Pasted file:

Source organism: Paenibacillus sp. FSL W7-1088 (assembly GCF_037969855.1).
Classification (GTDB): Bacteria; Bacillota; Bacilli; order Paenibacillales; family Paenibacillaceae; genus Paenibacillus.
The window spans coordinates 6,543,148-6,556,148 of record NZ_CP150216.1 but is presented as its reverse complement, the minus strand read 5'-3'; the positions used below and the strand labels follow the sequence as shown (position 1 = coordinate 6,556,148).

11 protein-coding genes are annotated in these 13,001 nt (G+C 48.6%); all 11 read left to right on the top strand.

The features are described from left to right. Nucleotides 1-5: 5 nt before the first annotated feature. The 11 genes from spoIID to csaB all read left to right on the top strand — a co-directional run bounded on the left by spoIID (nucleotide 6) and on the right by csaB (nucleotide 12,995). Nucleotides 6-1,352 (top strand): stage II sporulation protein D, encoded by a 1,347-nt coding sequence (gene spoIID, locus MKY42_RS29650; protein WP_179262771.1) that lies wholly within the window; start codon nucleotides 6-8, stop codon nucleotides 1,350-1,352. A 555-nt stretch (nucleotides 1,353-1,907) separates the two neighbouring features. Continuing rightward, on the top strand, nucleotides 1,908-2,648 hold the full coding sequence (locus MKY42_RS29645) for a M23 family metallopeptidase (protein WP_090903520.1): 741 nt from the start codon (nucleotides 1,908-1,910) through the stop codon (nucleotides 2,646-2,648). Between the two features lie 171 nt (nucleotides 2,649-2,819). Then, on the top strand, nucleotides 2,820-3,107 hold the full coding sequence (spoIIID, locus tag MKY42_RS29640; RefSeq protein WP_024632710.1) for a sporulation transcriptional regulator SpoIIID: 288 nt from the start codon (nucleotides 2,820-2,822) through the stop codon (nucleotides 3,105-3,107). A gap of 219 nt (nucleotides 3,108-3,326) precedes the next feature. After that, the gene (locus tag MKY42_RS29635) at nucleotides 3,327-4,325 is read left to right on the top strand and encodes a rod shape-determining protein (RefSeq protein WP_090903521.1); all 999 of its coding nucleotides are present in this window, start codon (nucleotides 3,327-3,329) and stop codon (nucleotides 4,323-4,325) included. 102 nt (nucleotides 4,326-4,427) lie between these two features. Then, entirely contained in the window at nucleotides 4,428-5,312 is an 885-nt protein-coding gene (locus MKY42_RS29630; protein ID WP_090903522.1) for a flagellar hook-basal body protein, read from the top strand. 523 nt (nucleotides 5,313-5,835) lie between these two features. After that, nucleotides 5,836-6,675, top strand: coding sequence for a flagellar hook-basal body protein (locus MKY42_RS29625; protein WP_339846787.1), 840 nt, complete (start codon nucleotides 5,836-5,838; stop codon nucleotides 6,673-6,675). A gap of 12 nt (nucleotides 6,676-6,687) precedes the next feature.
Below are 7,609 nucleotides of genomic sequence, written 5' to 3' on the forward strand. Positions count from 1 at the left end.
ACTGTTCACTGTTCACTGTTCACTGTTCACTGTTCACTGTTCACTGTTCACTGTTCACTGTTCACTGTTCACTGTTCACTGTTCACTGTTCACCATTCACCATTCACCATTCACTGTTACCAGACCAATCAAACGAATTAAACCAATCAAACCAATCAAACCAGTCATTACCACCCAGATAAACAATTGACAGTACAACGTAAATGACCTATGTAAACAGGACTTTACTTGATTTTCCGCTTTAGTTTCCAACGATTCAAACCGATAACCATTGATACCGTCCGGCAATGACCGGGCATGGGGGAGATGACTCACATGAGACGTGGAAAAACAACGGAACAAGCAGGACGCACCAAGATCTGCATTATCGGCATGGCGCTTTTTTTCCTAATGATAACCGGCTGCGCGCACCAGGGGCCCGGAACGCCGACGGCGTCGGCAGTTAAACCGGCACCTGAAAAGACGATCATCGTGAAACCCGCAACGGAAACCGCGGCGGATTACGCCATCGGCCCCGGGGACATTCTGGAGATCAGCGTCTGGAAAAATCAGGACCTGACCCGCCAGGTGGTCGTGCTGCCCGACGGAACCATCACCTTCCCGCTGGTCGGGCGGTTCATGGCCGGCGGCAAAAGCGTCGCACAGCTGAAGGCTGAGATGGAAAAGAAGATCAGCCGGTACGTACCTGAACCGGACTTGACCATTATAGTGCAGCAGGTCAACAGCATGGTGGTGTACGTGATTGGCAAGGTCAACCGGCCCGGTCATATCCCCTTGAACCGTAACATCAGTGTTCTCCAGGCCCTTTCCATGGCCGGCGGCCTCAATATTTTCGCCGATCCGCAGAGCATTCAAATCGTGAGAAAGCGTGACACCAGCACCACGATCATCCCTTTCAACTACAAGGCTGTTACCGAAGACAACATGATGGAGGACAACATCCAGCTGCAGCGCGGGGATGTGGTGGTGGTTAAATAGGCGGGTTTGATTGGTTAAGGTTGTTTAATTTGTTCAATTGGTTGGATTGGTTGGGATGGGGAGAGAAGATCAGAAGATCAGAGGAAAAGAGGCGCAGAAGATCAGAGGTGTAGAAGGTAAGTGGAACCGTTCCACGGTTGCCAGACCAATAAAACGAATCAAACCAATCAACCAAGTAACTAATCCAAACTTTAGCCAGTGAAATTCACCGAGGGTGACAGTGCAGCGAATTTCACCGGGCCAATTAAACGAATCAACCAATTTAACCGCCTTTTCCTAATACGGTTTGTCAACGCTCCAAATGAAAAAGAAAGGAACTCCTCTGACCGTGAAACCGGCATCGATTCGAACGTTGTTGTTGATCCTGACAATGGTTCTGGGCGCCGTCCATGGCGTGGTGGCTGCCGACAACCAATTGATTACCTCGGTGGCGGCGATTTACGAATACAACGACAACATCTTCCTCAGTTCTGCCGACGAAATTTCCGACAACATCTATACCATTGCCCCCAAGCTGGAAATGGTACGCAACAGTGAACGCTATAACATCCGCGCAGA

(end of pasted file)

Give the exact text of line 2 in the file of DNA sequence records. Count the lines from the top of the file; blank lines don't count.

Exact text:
Classification (GTDB): Bacteria; Bacillota; Bacilli; order Paenibacillales; family Paenibacillaceae; genus Paenibacillus.